The Bernhard Nocht Institute for Tropical Medicine was founded in 1900 following a large cholera outbreak in the city. Under the initial guidance of naval doctor Bernhard Nocht, the institute experienced significant growth, and is now considered one of the most important institutes for tropical medicine in Europe. The institute also runs the Kumasi Centre for Collaborative Research in Tropical Medicine (KCCR) in Ghana.
Pioneering research at the Bernhard Nocht Institute is split into several areas, for example parasitology, immunology and virology, and epidemiology. Areas of particular interest to the institute are Malaria, tuberculosis, tissue nematodes, and hemorrhagic fever viruses such as Ebola. With some of the most secure labs in the world, the institute has the facilities to research some of the deadliest viruses and diseases humans face. In collaboration with the Robert Koch Institute, the Bernhard Nocht Institute looks into the wide spectrum of viral, parasitic and bacterial infections that threaten human health. The institute also collaborates with the World Health Organisation to focus on Arboviruses and hemorrhagic fever viruses. It also has the largest reference collection of rare and tropical virus strains in Germany.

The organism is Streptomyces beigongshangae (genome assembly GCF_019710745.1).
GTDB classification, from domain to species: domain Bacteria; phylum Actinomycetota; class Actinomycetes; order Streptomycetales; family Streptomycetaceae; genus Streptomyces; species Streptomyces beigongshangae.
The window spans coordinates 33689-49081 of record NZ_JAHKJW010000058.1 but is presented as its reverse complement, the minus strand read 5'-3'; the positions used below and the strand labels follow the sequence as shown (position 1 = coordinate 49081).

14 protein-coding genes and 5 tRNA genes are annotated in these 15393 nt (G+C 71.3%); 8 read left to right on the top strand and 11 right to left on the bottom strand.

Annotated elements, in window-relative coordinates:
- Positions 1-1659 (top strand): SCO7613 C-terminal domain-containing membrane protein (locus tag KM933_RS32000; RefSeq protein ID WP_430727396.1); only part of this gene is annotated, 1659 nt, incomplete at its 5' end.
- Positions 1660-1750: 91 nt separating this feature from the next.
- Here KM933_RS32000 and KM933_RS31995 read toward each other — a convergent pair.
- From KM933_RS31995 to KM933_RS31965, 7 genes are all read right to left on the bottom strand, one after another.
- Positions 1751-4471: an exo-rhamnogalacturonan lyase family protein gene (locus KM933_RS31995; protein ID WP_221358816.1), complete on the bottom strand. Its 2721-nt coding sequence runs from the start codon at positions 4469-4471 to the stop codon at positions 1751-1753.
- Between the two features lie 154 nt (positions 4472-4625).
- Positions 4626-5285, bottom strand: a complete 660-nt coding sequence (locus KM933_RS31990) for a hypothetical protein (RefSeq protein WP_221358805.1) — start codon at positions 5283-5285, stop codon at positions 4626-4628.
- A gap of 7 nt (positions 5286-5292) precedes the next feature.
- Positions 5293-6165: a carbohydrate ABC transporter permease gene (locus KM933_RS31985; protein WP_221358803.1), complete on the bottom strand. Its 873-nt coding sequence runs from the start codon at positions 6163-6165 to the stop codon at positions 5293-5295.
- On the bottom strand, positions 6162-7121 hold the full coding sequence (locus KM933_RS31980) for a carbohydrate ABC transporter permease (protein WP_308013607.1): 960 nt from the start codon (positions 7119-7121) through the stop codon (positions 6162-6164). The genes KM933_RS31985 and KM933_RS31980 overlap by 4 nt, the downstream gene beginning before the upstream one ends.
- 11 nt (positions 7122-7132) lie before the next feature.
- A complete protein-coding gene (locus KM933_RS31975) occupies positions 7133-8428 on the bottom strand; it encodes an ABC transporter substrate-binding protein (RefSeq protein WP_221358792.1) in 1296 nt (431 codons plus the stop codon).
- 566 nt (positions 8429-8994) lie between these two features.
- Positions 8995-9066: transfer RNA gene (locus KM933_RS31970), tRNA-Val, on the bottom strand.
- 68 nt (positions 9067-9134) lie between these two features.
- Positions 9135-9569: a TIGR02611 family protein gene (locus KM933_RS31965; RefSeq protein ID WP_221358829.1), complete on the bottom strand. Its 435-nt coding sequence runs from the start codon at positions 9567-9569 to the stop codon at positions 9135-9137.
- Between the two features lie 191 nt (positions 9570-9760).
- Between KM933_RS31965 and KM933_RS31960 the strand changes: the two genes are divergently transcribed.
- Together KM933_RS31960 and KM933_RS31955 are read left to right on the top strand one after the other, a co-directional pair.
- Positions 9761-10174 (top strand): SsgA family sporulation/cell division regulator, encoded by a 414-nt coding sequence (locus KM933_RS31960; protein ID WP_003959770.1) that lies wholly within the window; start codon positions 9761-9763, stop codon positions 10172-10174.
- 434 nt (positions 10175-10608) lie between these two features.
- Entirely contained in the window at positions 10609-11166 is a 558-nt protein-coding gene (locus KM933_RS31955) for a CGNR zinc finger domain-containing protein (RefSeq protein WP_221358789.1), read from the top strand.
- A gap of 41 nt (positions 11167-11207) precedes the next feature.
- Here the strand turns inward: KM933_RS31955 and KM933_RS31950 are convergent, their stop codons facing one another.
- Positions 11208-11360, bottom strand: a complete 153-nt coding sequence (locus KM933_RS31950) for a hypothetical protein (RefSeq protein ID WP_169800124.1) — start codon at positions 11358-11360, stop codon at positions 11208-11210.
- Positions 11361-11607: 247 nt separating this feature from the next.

The Bernhard Nocht Institute also offers courses on all aspects of tropical medicine. There are different courses for physicians and PhD students, and even refresher courses for the latest information on tropical medicine, as well as a structured programme for education related to travel medicine and international health. The Institute also prides itself on being active and up to date with current events in the area of health, even offering courses on refugee health.
There is also a graduate school offering possibilities for doctoral research in collaboration with the University of Hamburg.
The Bernhard Nocht Institute also offers many services, such as lab diagnosis of diseases and even travel advice and vaccination clinics, including a walk-in clinic at the Universitätsklinikum Eppendorf (UKE) hospital. Close co-operation with the German Army allows the institute to ensure a good standing in both political and scientific circles. There is also a well-stocked library on site. Open to the public, it contains both specialised books and publications from the Institute itself.